Fuel Leaks & Engine Fires
Engine fires caused by fuel leaks in the engine compartment are an all too common occurrence to air-cooled Volkswagens. You should make a habit of inspecting the fuel lines every time you check the oil. It is also a good idea to replace all the fuel hoses whenever you purchase a car. Use only the correct braided 5mm German hose, seen here. SAE (American) hose, commonly available at local auto parts chains, should not be used on VWís. One meter should be enough.
STEPS TO REPLACE FUEL HOSES
(Instructions for Type 1 and 3 VWís. Type 2 is the same except for fuel tank location.)
1) Unhook the battery to help prevent any sparks from occurring, and keep a fire extinguisher within reach.
2) Remove the fuel tank. After removing the 4 bolts and clamps that hold the tank in place, lift the tank up and pinch off the fuel line close to the tank with needle nose vice grips. Remove the old hose where it enters the frame head, and lift the tank out of the car. Empty any fuel into a gas can, and set the tank aside. This is the perfect opportunity to check the tank for rust, varnish deposits, and also to change the in-tank screen. If necessary, a complete tank restoration can be done with Fuel Tank Sealer and Metal Ready from POR-15, or a new tank can be purchased, depending on year/model.
After the tank is checked, and the screen is replaced, install new fuel line with German ABA clamps (they look factory, and wonít pinch the hose like SAE clamps do), replace the fuel line grommet where the line enters the frame head, and bolt the tank back in place. A little grease or spit on the end of the rubber line, helps get them slide on easily. 1968 and later cars have an outside filler tube, so now is the time to replace that too. Itís available in our Fuel Fume Elimination Kit, and includes the filler tube seals, gas cap seal, and fuel sender seal (common sources of gasoline odor in the passenger compartment). These later models also came equipped with an evaporative emission system that adds double the amount of hose to be replaced. These ventilation hoses carry only fumes, but need to be replaced periodically, and doing this will keep your interior free from that smell of gas. Be careful when removing hoses from the plastic nipples on the evaporative components, they become brittle and tend to snap off. Carefully cut the hose from these areas to prevent breakage. Youíre done up front!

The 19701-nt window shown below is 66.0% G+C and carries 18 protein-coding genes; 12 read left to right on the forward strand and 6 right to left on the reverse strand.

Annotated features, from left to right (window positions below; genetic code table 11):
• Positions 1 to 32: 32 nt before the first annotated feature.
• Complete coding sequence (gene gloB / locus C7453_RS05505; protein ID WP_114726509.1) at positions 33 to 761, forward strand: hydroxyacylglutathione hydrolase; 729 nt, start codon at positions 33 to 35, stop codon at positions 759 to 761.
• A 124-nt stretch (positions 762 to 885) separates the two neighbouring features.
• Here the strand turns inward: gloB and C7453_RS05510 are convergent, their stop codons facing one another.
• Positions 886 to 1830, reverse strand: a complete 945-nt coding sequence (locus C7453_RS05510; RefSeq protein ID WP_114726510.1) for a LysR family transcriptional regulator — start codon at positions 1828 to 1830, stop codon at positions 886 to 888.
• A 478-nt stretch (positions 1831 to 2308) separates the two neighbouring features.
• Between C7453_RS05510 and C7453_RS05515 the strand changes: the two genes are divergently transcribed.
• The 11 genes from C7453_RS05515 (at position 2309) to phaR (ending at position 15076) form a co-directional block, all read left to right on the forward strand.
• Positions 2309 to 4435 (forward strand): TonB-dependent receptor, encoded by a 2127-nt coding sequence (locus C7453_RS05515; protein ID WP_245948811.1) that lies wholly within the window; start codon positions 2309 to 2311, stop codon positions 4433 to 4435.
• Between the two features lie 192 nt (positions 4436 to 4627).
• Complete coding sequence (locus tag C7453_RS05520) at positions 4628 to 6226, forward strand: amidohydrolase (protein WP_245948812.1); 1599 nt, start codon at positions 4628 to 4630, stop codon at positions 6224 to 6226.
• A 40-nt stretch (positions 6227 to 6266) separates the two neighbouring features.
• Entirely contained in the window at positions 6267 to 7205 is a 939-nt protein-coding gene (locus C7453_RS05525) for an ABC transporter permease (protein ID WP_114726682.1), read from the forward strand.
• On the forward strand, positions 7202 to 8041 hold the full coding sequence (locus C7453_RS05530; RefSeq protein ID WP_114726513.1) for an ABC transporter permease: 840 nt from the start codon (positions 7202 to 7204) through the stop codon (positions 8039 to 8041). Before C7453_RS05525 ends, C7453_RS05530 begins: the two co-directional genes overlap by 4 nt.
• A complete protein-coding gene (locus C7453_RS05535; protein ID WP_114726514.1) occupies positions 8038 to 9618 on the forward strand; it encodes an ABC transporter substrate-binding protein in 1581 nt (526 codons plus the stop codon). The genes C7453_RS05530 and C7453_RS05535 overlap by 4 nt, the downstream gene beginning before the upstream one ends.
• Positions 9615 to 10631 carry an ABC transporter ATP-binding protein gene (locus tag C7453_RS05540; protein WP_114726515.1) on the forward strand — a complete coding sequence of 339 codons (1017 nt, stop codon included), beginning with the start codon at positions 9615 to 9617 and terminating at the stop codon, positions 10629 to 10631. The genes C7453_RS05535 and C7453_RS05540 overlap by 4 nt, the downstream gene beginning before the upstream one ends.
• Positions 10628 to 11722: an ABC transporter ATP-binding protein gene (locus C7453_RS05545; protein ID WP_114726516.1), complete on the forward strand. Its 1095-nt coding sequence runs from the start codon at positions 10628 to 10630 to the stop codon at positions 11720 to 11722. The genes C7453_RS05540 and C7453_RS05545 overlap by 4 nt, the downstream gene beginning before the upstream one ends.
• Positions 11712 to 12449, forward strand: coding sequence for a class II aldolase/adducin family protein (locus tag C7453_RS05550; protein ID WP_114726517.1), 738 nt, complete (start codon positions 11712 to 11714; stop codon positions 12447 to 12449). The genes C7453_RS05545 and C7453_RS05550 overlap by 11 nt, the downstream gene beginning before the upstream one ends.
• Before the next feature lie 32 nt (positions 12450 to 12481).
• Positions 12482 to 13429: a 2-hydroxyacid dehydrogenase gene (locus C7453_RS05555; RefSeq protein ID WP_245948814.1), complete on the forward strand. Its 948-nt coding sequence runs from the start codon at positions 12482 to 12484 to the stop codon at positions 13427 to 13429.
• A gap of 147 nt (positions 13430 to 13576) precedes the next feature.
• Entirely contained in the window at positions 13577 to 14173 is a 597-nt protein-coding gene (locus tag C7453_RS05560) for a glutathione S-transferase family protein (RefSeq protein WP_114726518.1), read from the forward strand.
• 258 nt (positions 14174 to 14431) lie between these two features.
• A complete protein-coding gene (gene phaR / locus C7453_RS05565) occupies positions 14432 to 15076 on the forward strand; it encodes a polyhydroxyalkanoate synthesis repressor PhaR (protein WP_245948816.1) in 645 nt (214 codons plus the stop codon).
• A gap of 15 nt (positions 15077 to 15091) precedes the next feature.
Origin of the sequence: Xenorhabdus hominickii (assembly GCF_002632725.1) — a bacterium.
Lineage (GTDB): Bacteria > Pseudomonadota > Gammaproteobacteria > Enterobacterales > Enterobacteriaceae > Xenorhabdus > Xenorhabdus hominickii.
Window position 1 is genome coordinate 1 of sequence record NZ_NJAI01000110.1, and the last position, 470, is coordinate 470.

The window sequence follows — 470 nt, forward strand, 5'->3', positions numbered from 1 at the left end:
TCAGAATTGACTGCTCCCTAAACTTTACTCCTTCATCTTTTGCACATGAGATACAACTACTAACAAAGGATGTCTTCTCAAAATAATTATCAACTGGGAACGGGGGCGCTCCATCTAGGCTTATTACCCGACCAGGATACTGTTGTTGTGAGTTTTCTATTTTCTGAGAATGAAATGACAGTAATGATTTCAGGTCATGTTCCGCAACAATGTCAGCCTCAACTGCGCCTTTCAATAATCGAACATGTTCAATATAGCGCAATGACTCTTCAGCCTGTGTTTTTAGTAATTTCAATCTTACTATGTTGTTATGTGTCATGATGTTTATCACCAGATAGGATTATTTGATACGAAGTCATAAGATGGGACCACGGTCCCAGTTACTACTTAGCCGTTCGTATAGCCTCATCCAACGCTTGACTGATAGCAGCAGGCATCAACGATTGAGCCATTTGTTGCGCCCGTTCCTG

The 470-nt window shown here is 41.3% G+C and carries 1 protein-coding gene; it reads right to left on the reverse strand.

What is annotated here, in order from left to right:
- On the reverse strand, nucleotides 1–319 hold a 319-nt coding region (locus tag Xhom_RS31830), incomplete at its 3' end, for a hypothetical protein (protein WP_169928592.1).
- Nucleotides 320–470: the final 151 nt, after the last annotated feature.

3) Remove the left rear tire and replace the piece of hose that connects the fuel line exiting the frame to the engine, using the same clamps as above. Be sure to route the hose far away from the exhaust! Replace the grommet (*IMPORTANT*) where the metal fuel line enters the engine compartment thru the front engine tin. Lack of this grommet is probably the #1 cause of fires in the VW. Picture this: The fuel line rubs against the sharp edge of the firewall tin, over the years it rubs thru, and Viola! You have gas dumping out directly over #3 exhaust pipe-- instant FIRE!
4) Replace the lines in the engine compartment (75-79 fuel injected models use a 7mm high pressure hose, with this clamp. Some aftermarket carbs use this 7mm hose not rated for fuel injection). One at a time, remove and replace each hose with new clamps. Keep in mind not to make any sharp bends, or run it too close to any sources of spark or heat. The fuel filter should be located far enough away from the distributor, coil or heat risers, so if it fails, it wonít dump fuel onto heat or spark sources. Some owners prefer to locate the fuel filter under the fuel tank. This will prevent a engine fire due to a broken filter, but makes replacement a little more difficult. Itís your choice. Make sure the brass fittings to the carburetor are nice and snug. Itís common for them to come loose and leak fuel.
Thatís all there is to it!As an added safety, keep a fire extinguisher in the car at all times! Some day, either you or some poor soul will need it. Always be prepared!